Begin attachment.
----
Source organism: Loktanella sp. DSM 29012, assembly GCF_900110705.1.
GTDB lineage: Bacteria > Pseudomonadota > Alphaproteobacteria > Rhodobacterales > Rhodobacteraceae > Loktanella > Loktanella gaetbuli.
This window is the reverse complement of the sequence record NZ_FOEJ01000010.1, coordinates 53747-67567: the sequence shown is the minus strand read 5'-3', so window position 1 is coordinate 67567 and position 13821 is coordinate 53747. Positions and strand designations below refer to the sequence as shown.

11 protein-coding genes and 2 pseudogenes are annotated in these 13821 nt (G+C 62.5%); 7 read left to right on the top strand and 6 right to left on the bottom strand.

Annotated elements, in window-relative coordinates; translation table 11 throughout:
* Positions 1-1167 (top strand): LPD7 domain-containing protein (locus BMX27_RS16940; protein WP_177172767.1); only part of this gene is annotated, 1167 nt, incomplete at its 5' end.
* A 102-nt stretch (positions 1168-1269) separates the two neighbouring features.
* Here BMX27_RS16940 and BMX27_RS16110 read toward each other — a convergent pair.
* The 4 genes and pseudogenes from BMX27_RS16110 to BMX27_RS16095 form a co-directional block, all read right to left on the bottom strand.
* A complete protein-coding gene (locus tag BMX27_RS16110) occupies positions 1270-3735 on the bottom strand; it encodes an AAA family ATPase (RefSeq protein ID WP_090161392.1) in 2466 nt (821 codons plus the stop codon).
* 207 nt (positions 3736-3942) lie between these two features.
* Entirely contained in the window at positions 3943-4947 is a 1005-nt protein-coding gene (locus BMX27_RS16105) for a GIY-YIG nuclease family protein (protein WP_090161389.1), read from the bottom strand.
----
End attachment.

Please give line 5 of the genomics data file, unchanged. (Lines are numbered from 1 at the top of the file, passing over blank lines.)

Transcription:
Annotated elements, in window-relative coordinates; translation table 11 throughout: